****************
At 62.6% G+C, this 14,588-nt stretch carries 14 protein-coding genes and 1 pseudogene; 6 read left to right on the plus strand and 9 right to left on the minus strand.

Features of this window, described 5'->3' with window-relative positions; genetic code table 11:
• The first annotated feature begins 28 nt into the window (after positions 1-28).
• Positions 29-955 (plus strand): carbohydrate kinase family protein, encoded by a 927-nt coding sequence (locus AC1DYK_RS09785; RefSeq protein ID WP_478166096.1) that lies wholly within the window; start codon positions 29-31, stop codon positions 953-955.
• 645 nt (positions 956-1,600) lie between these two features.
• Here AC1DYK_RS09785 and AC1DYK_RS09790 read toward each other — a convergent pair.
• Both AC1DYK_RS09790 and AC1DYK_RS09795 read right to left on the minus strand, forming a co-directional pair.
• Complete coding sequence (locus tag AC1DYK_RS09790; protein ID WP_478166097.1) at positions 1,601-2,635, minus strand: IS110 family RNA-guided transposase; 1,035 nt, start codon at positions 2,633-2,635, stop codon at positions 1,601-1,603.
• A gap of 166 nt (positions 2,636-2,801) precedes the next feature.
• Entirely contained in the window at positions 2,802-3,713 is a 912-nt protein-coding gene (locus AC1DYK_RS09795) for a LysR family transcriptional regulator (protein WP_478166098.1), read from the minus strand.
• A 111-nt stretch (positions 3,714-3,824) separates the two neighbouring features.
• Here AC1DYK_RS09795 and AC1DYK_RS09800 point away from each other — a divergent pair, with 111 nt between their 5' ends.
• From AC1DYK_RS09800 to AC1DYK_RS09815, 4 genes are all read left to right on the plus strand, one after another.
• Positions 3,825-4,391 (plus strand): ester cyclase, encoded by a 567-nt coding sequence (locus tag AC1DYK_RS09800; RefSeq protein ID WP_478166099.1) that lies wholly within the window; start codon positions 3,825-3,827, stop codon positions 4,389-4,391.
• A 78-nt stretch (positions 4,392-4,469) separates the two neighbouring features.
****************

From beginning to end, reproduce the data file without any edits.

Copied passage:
At 62.6% G+C, this 14,588-nt stretch carries 14 protein-coding genes and 1 pseudogene; 6 read left to right on the plus strand and 9 right to left on the minus strand.

Features of this window, described 5'->3' with window-relative positions; genetic code table 11:
• The first annotated feature begins 28 nt into the window (after positions 1-28).
• Positions 29-955 (plus strand): carbohydrate kinase family protein, encoded by a 927-nt coding sequence (locus AC1DYK_RS09785; RefSeq protein ID WP_478166096.1) that lies wholly within the window; start codon positions 29-31, stop codon positions 953-955.
• 645 nt (positions 956-1,600) lie between these two features.
• Here AC1DYK_RS09785 and AC1DYK_RS09790 read toward each other — a convergent pair.
• Both AC1DYK_RS09790 and AC1DYK_RS09795 read right to left on the minus strand, forming a co-directional pair.
• Complete coding sequence (locus tag AC1DYK_RS09790; protein ID WP_478166097.1) at positions 1,601-2,635, minus strand: IS110 family RNA-guided transposase; 1,035 nt, start codon at positions 2,633-2,635, stop codon at positions 1,601-1,603.
• A gap of 166 nt (positions 2,636-2,801) precedes the next feature.
• Entirely contained in the window at positions 2,802-3,713 is a 912-nt protein-coding gene (locus AC1DYK_RS09795) for a LysR family transcriptional regulator (protein WP_478166098.1), read from the minus strand.
• A 111-nt stretch (positions 3,714-3,824) separates the two neighbouring features.
• Here AC1DYK_RS09795 and AC1DYK_RS09800 point away from each other — a divergent pair, with 111 nt between their 5' ends.
• From AC1DYK_RS09800 to AC1DYK_RS09815, 4 genes are all read left to right on the plus strand, one after another.
• Positions 3,825-4,391 (plus strand): ester cyclase, encoded by a 567-nt coding sequence (locus tag AC1DYK_RS09800; RefSeq protein ID WP_478166099.1) that lies wholly within the window; start codon positions 3,825-3,827, stop codon positions 4,389-4,391.
• A 78-nt stretch (positions 4,392-4,469) separates the two neighbouring features.